Top 25 Under 25, no. 16: Andre Petersson

Andre Petersson can score goals. He can put up points. He's already made his NHL debut, and he was only 5 points shy of leading the Binghamton Senators in points last season. But his 2012-13 has been a bit of a disaster.

Andre Petersson

#20 / Right Wing / Binghamton Senators



Sep 11, 1990

Season Team League GP G A PTS PIM +/-
2009-10 HV71 SEL 37 10 5 15 14 -3
2010-11 HV71 SEL 31 8 4 12 18 +5
2011-12 Ottawa NHL 1 0 0 0 0 0
2011-12 Binghamton AHL 60 23 21 44 20 -7
2012-13 Binghamton AHL 17 2 3 5 16 -7

Last spring, Petersson was ranked #15 on our Top 25 Under 25 list. We could rehash last year's excellent article on Petersson, but we're not about copying and pasting here. The main points are all the same (plays in Binghamton, scores more goals than assists, drafted late, not very big, and he's Swedish), but surely he's had some progress in the last year, right?

Well, actually, 2012-13 has been nothing but a giant speed bump for him. After coming over from Sweden and a successful AHL rookie campaign in 2011-12, Petersson was hoping to take a bigger role with the Binghamton Senators. Then three things happened:

1. Binghamton's roster was a little more stacked thanks to the NHL lockout.
2. Petersson put up points at a considerably slower rate than 2011-12.
3. He then suffered a hip injury requiring season-ending surgery.

Okay, so not a great followup campaign. He had considerably less ice time once Mark Stone, Jakob Silfverberg, and Mika Zibanejad came to town, and thanks to a poor start statistically he never got back into the top-six like many expected. Then came the hip injury shortly before the end of the NHL lockout, right when Binghamton could've used him the most.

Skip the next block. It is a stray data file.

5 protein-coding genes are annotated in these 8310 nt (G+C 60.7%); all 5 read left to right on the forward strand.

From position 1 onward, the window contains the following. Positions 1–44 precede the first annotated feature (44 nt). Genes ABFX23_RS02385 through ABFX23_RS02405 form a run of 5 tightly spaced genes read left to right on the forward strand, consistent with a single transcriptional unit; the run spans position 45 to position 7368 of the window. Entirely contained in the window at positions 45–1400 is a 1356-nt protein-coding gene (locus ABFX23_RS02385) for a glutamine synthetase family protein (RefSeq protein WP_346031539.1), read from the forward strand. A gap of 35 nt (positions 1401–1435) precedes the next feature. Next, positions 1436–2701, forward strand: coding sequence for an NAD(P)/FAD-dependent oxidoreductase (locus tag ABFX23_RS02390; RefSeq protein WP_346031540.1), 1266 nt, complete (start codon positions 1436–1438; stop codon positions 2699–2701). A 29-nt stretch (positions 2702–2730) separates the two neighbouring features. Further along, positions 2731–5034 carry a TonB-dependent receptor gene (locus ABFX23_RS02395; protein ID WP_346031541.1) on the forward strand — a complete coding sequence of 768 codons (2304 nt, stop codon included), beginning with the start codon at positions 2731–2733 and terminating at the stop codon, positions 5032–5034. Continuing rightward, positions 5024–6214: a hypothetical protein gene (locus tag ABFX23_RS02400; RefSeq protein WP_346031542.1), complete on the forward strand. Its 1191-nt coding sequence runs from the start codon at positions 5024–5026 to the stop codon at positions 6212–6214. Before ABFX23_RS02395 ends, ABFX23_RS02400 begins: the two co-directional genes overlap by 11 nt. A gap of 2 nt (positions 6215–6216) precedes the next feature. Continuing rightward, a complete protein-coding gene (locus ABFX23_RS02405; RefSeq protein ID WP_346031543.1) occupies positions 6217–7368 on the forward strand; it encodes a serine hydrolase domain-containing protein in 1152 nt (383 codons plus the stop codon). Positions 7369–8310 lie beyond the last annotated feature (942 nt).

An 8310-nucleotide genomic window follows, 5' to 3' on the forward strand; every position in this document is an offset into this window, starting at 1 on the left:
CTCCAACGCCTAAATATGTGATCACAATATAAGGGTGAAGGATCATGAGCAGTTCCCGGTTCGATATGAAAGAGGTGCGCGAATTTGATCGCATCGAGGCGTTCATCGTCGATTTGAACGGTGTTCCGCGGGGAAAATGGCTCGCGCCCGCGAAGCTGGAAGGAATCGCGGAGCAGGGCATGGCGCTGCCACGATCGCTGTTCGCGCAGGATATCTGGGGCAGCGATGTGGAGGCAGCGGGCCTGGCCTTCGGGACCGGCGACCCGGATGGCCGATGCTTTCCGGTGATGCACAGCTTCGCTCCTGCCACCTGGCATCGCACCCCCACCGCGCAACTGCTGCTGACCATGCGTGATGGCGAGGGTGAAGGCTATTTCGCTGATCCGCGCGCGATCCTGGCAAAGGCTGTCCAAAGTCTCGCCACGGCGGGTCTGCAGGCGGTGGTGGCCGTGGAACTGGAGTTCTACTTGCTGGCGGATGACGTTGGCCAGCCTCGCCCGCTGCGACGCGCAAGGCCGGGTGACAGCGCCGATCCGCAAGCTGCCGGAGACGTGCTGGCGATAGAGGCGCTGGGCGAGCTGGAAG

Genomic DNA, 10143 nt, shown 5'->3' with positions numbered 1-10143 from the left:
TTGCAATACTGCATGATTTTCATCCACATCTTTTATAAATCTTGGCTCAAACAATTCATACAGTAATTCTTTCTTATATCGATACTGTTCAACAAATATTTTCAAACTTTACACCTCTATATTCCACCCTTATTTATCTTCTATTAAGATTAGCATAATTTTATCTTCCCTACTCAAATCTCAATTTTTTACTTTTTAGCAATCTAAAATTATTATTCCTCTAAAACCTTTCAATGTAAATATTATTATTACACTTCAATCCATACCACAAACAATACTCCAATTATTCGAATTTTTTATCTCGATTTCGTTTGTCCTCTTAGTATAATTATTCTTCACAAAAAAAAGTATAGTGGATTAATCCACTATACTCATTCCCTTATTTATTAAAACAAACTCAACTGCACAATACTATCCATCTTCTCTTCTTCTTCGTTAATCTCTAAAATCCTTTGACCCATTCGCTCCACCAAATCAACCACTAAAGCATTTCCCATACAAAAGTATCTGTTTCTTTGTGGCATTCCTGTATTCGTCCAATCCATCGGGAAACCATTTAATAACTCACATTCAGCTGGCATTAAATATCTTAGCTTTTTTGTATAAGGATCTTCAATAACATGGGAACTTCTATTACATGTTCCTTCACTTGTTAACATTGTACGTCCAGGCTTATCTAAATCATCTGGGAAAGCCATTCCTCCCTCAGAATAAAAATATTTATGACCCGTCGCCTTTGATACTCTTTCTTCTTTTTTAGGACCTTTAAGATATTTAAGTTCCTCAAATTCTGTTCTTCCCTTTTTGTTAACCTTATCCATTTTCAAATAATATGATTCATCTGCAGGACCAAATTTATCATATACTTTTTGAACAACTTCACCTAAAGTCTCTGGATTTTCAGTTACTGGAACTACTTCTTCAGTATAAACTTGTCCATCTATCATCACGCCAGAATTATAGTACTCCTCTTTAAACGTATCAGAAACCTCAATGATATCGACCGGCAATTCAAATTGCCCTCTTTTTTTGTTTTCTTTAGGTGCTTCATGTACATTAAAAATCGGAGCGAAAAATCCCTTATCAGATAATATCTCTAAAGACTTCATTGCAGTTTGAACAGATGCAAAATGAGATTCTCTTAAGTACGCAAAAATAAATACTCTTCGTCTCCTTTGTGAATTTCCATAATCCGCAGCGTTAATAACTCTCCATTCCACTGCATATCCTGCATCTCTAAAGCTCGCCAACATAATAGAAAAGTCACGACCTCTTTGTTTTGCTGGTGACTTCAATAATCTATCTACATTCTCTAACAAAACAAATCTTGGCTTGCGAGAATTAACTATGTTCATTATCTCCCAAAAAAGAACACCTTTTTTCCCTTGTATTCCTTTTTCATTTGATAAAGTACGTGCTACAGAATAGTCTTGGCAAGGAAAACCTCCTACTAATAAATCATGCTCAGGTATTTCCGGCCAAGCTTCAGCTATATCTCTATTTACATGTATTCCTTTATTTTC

None of this sounds great. So why is he ranked #16? Raw talent. The kid has it, and we still believe in him.

But let's look at his 2012-13 season and how it compares to his other three pro years:


The key here is the red line representing his five points in 17 games this season. While it sounds horrible, the graph indicates that Petersson has been a slow starter throughout his entire pro career. Around the 13-15 game mark in all four seasons his numbers have been very consistent, and it's reasonable to assume that had he not suffered a season-ending injury, he'd be putting up points somewhere between his SEL pace and rookie AHL season pace. His statistics from last season are slightly skewed by an enormous leap between games 25 and 32, a stretch through the entire month of January where Petersson put up 15 points in just 8 games. After that he tailed off with another 15 points - but this time in 28 games.

That one month does show that Petersson has the ability to be a difference maker. In a season where the Binghamton Senators won only 29 of 76 games, they were 4-4 during Petersson's magnificent January. He's more than capable of putting up numbers, and that's what the Senators organization (and Silver Seven) like about him. There's every chance that his sophomore slump is just a fluke and he'll get off to a hot start in 2013-14.

And did we mention he scores goals?


So what does Petersson's future hold? That's really up to him. Even with the talent, Petersson's got some stiff competition. We've already covered how he was bumped down the depth chart in Binghamton this season, and unfortunately for him those players who took his spot are fighting for the same jobs with the big club. If Petersson wants to make it in Ottawa, he'll need to outplay Zibanejad, Stone, and even guys like Stephane Da Costa and Mike Hoffman. It's not an easy task.

Likely probability? Petersson returns to Europe or gets a shot on an NHL club with a weaker talent pool. That doesn't mean he can't make the Ottawa Senators, but it's not likely. Still, that ability to score goals in bursts is rare and what makes him so tantalizing. And it's that potential that makes him #16 on our Top 25 Under 25.

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